In advance of the World of Learning event this year in Birmingham, at which The Translation People will, once again, be exhibiting, we wanted to share some best practices when translating learning and development content. Given our longstanding track record with learning and development translations over the years, we are keen to share our experiences with visitors and fellow-exhibitors alike, so please pop over (stand E140) to discuss any questions you may have. We exhibited in 2018 and spoke with a number of companies about the challenges they face when managing e-learning (or any type of learning and development) translation projects.
In this blog, we discuss some of the main difficulties and challenges that people come up against when translating content with their current agencies, and some advice on those specific points. We have also included some points from our specialist Account Managers who deal with these types of translation projects on a day-to-day basis. We hope our insights help you to get the most from your e-learning translation projects.
My current agency can’t get the terminology right.
This often poses a challenge if documents are sent for translation without any context or guidelines. Company-internal jargon and industry buzzwords can be difficult to translate without good planning, as there are often multiple translation options available. Some industries/companies prefer to leave some words in English, even if a perfectly acceptable translation exists. Our advice would be to work with your translation partner to formalise a glossary of terms (translated into all languages and approved by your reviewers) before translation starts. This can then be built into a Translation Management System to ensure that only approved terms are used, with automated checks to ensure compliance. The glossaries can even include images, additional context and forbidden translations, so that the translator has a real-time view of preferred terminology and any supporting information. A good agency should also offer to maintain this glossary on your behalf over time.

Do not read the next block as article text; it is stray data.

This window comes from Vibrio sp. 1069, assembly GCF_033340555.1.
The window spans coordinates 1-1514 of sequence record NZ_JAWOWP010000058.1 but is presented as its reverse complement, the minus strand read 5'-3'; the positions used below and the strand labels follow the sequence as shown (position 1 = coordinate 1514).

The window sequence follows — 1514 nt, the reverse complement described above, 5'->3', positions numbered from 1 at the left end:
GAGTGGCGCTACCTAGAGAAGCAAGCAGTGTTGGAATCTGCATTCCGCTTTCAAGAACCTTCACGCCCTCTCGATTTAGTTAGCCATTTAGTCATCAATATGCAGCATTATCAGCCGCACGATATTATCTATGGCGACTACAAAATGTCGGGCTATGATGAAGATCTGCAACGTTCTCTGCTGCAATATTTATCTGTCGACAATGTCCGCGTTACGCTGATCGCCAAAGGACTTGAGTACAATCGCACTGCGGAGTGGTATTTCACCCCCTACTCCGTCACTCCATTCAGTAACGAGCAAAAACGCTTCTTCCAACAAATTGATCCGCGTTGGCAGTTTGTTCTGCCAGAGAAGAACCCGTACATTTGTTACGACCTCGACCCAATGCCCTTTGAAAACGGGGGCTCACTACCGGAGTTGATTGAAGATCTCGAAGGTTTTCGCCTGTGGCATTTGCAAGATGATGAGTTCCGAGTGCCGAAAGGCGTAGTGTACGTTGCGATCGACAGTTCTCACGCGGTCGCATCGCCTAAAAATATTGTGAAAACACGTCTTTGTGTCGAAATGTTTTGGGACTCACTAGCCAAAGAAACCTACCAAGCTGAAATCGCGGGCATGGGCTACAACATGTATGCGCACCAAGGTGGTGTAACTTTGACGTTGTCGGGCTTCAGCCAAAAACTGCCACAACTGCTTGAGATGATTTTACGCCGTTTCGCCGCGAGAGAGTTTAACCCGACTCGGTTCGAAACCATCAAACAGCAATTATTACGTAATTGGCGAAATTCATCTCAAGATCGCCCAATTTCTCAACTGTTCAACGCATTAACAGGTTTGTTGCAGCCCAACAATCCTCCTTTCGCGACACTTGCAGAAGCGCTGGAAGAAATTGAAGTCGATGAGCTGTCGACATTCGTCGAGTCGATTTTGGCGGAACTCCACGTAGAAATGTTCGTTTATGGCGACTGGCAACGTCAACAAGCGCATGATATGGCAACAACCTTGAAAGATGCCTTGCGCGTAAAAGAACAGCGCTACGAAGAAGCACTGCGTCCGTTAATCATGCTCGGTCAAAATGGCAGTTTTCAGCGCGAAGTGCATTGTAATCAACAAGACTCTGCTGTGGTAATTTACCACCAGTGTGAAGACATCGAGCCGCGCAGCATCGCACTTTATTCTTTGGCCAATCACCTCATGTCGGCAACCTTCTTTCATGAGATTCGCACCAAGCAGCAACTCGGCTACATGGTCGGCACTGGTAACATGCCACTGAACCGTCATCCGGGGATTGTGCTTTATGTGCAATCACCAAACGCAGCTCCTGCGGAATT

My current agency is too slow.
Translation is a skilled profession and it takes time to carry out the necessary research. However you should expect any professional translation agency worth its salt to pull out all the stops to meet a reasonable deadline. Translators can produce 2000 words a day, on average, but where projects are needed more quickly, projects can be split and still maintain consistency by working in a Translation Management System – especially if there is a glossary set up, as described in the previous point. It’s not always the best option: best results often come from using a single translator, but you can still get excellent results from using a well-managed small team, and crucially this can allow you to meet your own deadlines. We recently translated a project containing more than 200,000 words in 3 weeks, involving multiple translators working in a Translation Management System with a shared glossary. A single translator would have taken about 5 months to complete this work, but our client had an important deadline to meet!
My employees say the translations aren’t good